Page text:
Beat multiple sclerosis naturally

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MS Cures(NaturalHealth365) Multiple sclerosis (MS) is a chronic inflammatory disease in which the myelin sheath on the nerve endings gets inflamed and damaged. This leads to scarring of the neurological tissue in the brain and spinal cord. While the medical model has very little support, many individuals have found ways to beat multiple sclerosis with natural lifestyle strategies.

MS is a condition in which the body’s own immune system attacks the fatty myelin sheaths that insulate nerve tissue. This results in scar tissue plaques that disrupt neurological signals throughout the body. MS actually means multiple scars/plaques/lesions. One of the major areas affected is the white matter of the brain and spinal cord which is mostly myelin.

How does vitamin D deficiency promote multiple sclerosis?

MS is a sign of a hyper responsive mal-coordinated immune system. The keys to stabilize and re-coordinate the immune response are to optimize vitamin D3 levels, avoid inflammatory foods and repair the gut and neurological processing.

One of the major epidemiological factors associated with MS is its striking difference in number of cases based on geography and climate. Those living close to the equator have significantly lower risk of MS. This is due to the beneficial effects of regular sun exposure and vitamin D intake in modulating healthy immune responses.

In the Northern hemisphere, most people have increased vitamin D3 levels in the fall after a full summer of increased UV light exposure. January – April are usually when the lowest levels are reached.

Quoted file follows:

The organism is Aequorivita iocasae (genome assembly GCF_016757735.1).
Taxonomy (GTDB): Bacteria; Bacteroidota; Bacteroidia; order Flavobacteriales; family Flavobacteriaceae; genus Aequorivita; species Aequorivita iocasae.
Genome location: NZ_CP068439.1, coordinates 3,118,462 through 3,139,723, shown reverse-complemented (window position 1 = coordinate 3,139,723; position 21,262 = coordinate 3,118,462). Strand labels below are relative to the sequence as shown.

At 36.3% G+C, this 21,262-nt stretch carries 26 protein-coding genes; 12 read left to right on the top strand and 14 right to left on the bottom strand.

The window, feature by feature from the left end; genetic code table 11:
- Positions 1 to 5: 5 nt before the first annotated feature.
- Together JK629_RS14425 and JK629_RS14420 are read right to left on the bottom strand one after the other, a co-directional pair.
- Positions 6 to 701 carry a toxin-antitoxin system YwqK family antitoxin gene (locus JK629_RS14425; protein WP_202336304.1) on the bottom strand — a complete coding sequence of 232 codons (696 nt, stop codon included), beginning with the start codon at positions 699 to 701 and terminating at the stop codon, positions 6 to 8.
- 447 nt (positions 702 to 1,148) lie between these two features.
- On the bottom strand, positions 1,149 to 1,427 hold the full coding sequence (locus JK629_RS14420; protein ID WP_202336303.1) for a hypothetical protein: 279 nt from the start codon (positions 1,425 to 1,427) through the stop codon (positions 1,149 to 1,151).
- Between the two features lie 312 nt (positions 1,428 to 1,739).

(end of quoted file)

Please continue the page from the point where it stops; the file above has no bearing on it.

A 2009 study showed that more individuals who develop MS and other auto-immune related conditions are born in May than in November. This would indicate that low motherly D3 levels lead to developmental and maladaptive immunological responses in the child. D3 levels should be between 70-100 ng/ml for optimal immunological expression.

The connection between leaky gut syndrome and MS

Chronic auto-immune and other inflammatory based issues are very often associated with a damaged gut lining. This leaky gut causes undigested food particles to pass into the bloodstream where they are tagged by the immune system and attacked with massive inflammatory processes that have the ability to affect nearly every system in the body. This creates a food allergy or insensitivity that the body reacts to whenever it is exposed.

The most common food based culprits include all processed foods, artificial sweeteners/preservatives and gluten containing products. Soy, peanuts, pasteurized dairy, eggs and other heavy proteins are often not tolerated well. The nightshade family of eggplant, potatoes and tomatoes are often challenging on the system as well.

Anti-inflammatory nutrition is essential for healing

An anti-inflammatory lifestyle is very important for full recovery from MS. The most important anti-inflammatory foods include good fat sources such as coconut, avocado, olive oil, grass-fed butter & purified fish oils. Phytonutrient rich fruits and vegetables that are low in sugar such as green leafy veggies, onions, garlic, herbs, citrus & berries are vital for recovery.

Fermented raw dairy from grass-fed cows or goats in the form of amasai, kefir and raw cheese along with an abundance of cultured vegetables should be a staple part of the diet. Cultured veggies include non-processed sauerkraut, pickles, kimchi, etc. Additionally, fermented drinks such as coconut water kefir, fermented whey, kombucha and apple cider vinegar should be used in abundance.

Where do you get your protein?